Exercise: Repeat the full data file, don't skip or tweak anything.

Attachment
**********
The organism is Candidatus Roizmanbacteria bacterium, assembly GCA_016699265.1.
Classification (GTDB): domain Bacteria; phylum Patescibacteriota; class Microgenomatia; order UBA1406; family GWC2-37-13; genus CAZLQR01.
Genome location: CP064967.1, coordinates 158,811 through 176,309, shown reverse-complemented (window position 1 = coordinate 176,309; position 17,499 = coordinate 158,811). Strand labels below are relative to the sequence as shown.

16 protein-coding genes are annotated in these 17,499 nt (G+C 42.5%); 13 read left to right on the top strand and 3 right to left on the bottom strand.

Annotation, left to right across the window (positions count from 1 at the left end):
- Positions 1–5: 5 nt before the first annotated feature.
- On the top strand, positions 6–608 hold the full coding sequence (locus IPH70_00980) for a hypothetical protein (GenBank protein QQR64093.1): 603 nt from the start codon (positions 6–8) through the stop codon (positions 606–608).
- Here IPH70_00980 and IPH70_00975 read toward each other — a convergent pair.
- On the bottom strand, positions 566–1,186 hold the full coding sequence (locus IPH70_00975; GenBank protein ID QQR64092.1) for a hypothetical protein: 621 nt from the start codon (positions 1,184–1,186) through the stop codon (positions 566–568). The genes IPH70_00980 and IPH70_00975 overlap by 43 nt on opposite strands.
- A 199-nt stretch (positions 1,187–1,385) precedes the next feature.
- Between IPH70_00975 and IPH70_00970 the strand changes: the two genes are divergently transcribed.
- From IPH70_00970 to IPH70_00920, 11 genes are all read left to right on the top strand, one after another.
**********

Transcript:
The organism is Candidatus Roizmanbacteria bacterium, assembly GCA_016699265.1.
Classification (GTDB): domain Bacteria; phylum Patescibacteriota; class Microgenomatia; order UBA1406; family GWC2-37-13; genus CAZLQR01.
Genome location: CP064967.1, coordinates 158,811 through 176,309, shown reverse-complemented (window position 1 = coordinate 176,309; position 17,499 = coordinate 158,811). Strand labels below are relative to the sequence as shown.

16 protein-coding genes are annotated in these 17,499 nt (G+C 42.5%); 13 read left to right on the top strand and 3 right to left on the bottom strand.

Annotation, left to right across the window (positions count from 1 at the left end):
- Positions 1–5: 5 nt before the first annotated feature.
- On the top strand, positions 6–608 hold the full coding sequence (locus IPH70_00980) for a hypothetical protein (GenBank protein QQR64093.1): 603 nt from the start codon (positions 6–8) through the stop codon (positions 606–608).
- Here IPH70_00980 and IPH70_00975 read toward each other — a convergent pair.
- On the bottom strand, positions 566–1,186 hold the full coding sequence (locus IPH70_00975; GenBank protein ID QQR64092.1) for a hypothetical protein: 621 nt from the start codon (positions 1,184–1,186) through the stop codon (positions 566–568). The genes IPH70_00980 and IPH70_00975 overlap by 43 nt on opposite strands.
- A 199-nt stretch (positions 1,187–1,385) precedes the next feature.
- Between IPH70_00975 and IPH70_00970 the strand changes: the two genes are divergently transcribed.
- From IPH70_00970 to IPH70_00920, 11 genes are all read left to right on the top strand, one after another.